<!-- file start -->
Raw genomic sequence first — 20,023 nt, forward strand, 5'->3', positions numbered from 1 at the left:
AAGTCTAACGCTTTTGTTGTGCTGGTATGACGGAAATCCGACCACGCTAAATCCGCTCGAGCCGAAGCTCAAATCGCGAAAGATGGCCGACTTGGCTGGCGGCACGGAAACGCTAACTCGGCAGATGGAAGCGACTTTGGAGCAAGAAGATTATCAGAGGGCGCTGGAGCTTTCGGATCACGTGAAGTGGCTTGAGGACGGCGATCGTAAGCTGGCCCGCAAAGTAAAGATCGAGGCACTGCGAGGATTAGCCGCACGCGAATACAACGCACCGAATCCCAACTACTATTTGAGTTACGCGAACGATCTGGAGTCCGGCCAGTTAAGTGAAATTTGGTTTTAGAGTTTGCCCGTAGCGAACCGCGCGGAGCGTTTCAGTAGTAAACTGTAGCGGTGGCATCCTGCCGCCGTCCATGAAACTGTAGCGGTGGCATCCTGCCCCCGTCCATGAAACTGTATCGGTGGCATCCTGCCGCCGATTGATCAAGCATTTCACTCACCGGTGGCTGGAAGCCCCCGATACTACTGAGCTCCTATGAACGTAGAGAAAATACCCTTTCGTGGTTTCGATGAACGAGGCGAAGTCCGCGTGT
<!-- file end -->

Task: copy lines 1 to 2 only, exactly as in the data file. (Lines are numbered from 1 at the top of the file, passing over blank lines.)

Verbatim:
Raw genomic sequence first — 20,023 nt, forward strand, 5'->3', positions numbered from 1 at the left:
AAGTCTAACGCTTTTGTTGTGCTGGTATGACGGAAATCCGACCACGCTAAATCCGCTCGAGCCGAAGCTCAAATCGCGAAAGATGGCCGACTTGGCTGGCGGCACGGAAACGCTAACTCGGCAGATGGAAGCGACTTTGGAGCAAGAAGATTATCAGAGGGCGCTGGAGCTTTCGGATCACGTGAAGTGGCTTGAGGACGGCGATCGTAAGCTGGCCCGCAAAGTAAAGATCGAGGCACTGCGAGGATTAGCCGCACGCGAATACAACGCACCGAATCCCAACTACTATTTGAGTTACGCGAACGATCTGGAGTCCGGCCAGTTAAGTGAAATTTGGTTTTAGAGTTTGCCCGTAGCGAACCGCGCGGAGCGTTTCAGTAGTAAACTGTAGCGGTGGCATCCTGCCGCCGTCCATGAAACTGTAGCGGTGGCATCCTGCCCCCGTCCATGAAACTGTATCGGTGGCATCCTGCCGCCGATTGATCAAGCATTTCACTCACCGGTGGCTGGAAGCCCCCGATACTACTGAGCTCCTATGAACGTAGAGAAAATACCCTTTCGTGGTTTCGATGAACGAGGCGAAGTCCGCGTGT